When we heard that Chris Lord, formerly of the Whalesbone Oyster House and, most recently, of Wellington Gastropub opened his new restaurant, UNION 613, on Somerset St. and it specialized in Southern-inspired dishes, we had to check for ourselves. Its location on Somerset Street has suffered from high turnover in recent years having been at least four different eateries in recent memory. We certainly hope that the latest tenant breaks the pattern. We loved tonight’s visit. The menu made good on the promise of a refined  (but only slightly) take on southern classics, most of which were represented in some form or another. Fried greed tomatoes, pimento cheese, muffuletas, fried chicken, mac salad, grits, biscuits and gravy, fried catfish, ribs and cornbread all made appearances.

After sipping on sazeracs and splitting an appetizer of fried green tomatoes, that came with a bibb salad with a peppery ranch dressing and pimento cheese, Maureen had the fried chicken (what they called “yard bird”) with a side of chile-lemon green beans and cheddar-roasted garlic grits. I had a pork chop with a peach BBQ  sauce, with a shrimp-boil macaroni salad, and we split a small cast-iron pan of hot cornbread with bourbon brown butter.

The appetizer was delicious enough to make me forget my documenting duties, so no pics here. Maureen’s chicken was crisp and well-seasoned and juicy on the inside. It was served with a vinegary hot sauce that complimented it well. Her green beans were bright from the lemon with a little spice. They were very good, but we both found the lemon a little over-assertive.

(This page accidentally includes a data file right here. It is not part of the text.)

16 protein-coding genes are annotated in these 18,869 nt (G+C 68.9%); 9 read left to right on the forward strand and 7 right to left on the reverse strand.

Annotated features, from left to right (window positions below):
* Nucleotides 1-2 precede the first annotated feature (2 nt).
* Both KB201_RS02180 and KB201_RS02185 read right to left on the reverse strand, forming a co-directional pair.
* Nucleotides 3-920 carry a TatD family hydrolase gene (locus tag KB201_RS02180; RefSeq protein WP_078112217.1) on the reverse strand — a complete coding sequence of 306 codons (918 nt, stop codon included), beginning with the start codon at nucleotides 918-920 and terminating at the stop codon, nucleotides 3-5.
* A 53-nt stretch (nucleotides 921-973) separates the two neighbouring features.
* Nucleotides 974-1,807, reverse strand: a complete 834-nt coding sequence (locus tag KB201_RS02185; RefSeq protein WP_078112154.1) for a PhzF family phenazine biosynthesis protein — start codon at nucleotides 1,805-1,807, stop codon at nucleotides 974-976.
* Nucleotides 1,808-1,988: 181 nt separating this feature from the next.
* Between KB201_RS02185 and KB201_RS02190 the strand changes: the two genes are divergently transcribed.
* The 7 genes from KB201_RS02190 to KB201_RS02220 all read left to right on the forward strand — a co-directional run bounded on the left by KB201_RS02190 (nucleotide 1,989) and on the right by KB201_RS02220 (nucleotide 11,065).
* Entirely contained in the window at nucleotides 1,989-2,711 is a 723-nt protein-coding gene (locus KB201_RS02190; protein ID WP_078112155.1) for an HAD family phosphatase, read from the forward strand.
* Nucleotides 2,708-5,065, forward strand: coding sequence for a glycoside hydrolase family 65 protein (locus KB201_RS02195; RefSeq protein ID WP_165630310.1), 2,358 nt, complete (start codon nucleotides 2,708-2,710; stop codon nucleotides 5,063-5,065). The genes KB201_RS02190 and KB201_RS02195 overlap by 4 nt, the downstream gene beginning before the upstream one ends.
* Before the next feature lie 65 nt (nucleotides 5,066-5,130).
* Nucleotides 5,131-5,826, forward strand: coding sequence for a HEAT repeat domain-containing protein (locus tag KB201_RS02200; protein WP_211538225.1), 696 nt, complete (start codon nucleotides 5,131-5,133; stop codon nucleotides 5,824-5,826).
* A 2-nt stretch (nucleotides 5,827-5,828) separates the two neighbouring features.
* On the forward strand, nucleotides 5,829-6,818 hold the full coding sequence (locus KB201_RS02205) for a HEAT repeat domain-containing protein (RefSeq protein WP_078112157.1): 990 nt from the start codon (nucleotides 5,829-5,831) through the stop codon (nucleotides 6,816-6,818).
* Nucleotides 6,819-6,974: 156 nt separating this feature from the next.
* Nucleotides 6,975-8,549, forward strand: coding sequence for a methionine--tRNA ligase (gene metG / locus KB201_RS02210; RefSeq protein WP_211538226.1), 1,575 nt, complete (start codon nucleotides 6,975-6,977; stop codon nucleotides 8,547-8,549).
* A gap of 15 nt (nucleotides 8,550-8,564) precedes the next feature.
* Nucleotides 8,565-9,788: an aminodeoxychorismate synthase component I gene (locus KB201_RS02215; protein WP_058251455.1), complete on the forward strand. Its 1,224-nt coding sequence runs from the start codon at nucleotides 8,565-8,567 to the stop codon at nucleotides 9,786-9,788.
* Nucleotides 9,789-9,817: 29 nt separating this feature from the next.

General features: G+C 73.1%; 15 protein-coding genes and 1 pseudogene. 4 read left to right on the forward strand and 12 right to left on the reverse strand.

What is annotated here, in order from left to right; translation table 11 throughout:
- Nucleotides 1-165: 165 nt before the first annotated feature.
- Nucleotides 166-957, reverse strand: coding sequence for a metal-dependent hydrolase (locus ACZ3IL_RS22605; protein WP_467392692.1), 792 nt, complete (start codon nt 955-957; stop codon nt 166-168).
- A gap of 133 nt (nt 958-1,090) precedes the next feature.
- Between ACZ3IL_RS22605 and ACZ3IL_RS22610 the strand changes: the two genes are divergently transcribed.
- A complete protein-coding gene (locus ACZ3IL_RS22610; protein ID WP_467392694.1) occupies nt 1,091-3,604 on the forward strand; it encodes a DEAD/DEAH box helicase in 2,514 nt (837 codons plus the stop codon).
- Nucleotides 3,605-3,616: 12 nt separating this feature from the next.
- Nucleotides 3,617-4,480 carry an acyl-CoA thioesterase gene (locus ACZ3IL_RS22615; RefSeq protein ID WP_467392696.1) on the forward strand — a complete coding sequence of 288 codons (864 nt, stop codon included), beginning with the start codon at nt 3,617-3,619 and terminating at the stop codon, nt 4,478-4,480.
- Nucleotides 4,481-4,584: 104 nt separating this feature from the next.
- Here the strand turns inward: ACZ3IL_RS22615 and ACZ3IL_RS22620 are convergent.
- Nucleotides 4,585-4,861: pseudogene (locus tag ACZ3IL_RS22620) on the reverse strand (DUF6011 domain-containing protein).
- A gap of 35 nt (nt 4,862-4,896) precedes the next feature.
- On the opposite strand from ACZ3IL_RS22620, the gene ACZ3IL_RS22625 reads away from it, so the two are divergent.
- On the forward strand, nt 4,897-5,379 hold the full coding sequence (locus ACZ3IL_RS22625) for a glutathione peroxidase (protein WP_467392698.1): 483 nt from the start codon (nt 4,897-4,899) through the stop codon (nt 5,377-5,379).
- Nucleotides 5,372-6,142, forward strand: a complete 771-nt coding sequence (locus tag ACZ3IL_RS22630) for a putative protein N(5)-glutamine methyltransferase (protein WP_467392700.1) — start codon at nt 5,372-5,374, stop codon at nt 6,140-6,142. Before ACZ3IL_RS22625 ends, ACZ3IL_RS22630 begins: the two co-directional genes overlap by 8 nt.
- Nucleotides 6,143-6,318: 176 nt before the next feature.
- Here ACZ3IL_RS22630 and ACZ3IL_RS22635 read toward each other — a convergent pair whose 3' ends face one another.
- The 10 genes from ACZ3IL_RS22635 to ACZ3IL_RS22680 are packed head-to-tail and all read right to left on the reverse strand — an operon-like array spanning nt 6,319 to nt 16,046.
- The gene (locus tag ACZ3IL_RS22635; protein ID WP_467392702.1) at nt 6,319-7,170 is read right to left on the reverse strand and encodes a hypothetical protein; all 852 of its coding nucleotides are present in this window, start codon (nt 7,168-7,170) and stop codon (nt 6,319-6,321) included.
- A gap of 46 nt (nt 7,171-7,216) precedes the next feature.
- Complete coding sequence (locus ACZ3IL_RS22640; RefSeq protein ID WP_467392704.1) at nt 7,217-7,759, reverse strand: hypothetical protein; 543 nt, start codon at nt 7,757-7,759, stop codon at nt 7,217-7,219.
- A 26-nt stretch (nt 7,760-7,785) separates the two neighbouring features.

As for the grits — we LOVE grits, and we’ve written many times here that Canadians don’t “get” grits, mostly because they don’t have the opportunity to eat really-well-prepared grits. Union 613’s grits were tasty, cheesy and comforting, but they weren’t really grits, which come from coarsely ground and boiled hominy, blended with other delicious complementary flavours. The restaurant decided to eschew this course and served whole hominy, cooked with cheese and roasted garlic. It was comforting, and cheesy, but folks looking to find out what is so special about grits won’t find out here either.

My pork chop was juicy, perfectly cooked and the chunky, peach BBQ sauce was an excellent addition. My macaroni salad, cooked and spiced with shrimp boil seasoning was absolutely killer. It was the hit of the table. The cornbread was soft, fresh, rich and luscious.

Our table sampled all three of the desserts offered on the menu (there were four of us) and all were inventive and unique.